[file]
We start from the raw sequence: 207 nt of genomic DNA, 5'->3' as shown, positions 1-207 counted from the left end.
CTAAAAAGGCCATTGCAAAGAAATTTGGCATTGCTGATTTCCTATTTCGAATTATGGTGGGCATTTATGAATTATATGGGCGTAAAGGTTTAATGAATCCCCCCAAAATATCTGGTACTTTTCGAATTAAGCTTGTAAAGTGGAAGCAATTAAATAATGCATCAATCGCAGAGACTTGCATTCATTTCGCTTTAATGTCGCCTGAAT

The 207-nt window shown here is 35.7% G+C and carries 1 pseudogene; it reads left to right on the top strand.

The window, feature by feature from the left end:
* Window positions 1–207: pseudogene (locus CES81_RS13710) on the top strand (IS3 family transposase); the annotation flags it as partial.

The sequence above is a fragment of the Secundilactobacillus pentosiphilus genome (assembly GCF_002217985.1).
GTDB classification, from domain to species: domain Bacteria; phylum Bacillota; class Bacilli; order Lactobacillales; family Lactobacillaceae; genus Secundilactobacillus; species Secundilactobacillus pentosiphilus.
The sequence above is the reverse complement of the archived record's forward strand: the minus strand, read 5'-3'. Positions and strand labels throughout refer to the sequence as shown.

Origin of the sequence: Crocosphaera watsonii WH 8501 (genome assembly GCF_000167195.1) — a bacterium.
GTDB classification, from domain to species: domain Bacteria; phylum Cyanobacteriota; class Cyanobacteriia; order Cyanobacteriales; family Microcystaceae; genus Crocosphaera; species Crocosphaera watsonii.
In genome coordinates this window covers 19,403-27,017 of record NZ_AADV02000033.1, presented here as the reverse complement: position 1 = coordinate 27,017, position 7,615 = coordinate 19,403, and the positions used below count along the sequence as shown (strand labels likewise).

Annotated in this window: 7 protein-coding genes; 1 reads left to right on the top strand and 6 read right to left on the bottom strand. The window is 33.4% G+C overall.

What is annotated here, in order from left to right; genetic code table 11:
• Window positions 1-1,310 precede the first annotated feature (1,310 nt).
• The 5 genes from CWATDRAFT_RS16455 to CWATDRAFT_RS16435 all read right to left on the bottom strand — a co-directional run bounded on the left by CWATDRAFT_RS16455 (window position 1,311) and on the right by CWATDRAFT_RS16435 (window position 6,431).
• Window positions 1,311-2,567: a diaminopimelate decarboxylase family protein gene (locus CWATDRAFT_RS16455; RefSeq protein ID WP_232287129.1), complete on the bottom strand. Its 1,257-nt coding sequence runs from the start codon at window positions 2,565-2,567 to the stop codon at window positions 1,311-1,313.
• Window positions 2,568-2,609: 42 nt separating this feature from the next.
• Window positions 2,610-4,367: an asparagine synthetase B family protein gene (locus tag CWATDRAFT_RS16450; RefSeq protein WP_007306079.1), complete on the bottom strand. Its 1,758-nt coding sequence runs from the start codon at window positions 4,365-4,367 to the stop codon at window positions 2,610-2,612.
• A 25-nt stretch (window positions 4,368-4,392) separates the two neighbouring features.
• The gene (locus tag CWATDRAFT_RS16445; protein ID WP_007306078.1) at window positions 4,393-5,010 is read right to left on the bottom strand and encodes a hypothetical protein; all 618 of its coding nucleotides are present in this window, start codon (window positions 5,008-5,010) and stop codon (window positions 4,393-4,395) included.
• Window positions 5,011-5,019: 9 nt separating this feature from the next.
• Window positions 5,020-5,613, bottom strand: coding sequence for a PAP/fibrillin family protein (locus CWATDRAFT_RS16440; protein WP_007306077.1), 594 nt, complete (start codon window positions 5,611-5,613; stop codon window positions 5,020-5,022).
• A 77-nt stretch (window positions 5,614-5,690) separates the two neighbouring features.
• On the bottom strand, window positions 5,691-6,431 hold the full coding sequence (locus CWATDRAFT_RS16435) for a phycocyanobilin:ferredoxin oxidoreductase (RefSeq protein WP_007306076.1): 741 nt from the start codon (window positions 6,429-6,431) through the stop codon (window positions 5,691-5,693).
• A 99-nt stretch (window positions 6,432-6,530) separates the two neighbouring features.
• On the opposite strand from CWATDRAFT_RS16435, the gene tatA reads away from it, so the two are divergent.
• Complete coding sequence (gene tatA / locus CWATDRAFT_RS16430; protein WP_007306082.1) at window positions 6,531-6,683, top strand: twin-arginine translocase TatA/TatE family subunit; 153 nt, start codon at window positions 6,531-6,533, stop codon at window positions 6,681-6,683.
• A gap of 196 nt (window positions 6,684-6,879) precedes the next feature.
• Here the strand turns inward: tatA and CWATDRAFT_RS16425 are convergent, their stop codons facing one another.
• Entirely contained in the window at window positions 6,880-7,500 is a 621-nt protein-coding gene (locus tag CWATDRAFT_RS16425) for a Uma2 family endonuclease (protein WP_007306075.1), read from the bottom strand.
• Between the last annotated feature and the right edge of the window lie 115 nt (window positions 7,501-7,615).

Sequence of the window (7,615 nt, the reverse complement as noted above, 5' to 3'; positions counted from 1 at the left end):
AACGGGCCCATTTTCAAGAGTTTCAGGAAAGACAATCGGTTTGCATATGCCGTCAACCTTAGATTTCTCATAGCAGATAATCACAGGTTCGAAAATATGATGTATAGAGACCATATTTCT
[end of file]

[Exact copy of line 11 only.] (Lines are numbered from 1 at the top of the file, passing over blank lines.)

In genome coordinates this window covers 19,403-27,017 of record NZ_AADV02000033.1, presented here as the reverse complement: position 1 = coordinate 27,017, position 7,615 = coordinate 19,403, and the positions used below count along the sequence as shown (strand labels likewise).